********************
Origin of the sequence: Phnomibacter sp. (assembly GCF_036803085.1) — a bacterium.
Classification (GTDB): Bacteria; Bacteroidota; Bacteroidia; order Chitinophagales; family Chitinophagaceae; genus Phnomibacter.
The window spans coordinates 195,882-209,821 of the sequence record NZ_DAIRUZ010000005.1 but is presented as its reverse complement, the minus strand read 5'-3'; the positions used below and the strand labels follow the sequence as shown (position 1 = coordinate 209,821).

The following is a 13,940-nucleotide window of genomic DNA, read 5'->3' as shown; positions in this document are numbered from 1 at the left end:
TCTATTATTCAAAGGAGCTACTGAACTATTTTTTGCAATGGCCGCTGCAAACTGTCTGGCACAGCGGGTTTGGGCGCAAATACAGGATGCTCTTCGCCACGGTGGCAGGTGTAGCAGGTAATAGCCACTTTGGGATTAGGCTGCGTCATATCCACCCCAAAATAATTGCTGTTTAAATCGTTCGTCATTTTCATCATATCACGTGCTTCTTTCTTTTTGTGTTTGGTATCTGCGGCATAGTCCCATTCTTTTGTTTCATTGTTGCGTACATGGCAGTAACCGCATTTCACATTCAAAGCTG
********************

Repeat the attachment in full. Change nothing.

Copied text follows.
Origin of the sequence: Phnomibacter sp. (assembly GCF_036803085.1) — a bacterium.
Classification (GTDB): Bacteria; Bacteroidota; Bacteroidia; order Chitinophagales; family Chitinophagaceae; genus Phnomibacter.
The window spans coordinates 195,882-209,821 of the sequence record NZ_DAIRUZ010000005.1 but is presented as its reverse complement, the minus strand read 5'-3'; the positions used below and the strand labels follow the sequence as shown (position 1 = coordinate 209,821).

The following is a 13,940-nucleotide window of genomic DNA, read 5'->3' as shown; positions in this document are numbered from 1 at the left end:
TCTATTATTCAAAGGAGCTACTGAACTATTTTTTGCAATGGCCGCTGCAAACTGTCTGGCACAGCGGGTTTGGGCGCAAATACAGGATGCTCTTCGCCACGGTGGCAGGTGTAGCAGGTAATAGCCACTTTGGGATTAGGCTGCGTCATATCCACCCCAAAATAATTGCTGTTTAAATCGTTCGTCATTTTCATCATATCACGTGCTTCTTTCTTTTTGTGTTTGGTATCTGCGGCATAGTCCCATTCTTTTGTTTCATTGTTGCGTACATGGCAGTAACCGCATTTCACATTCAAAGCTG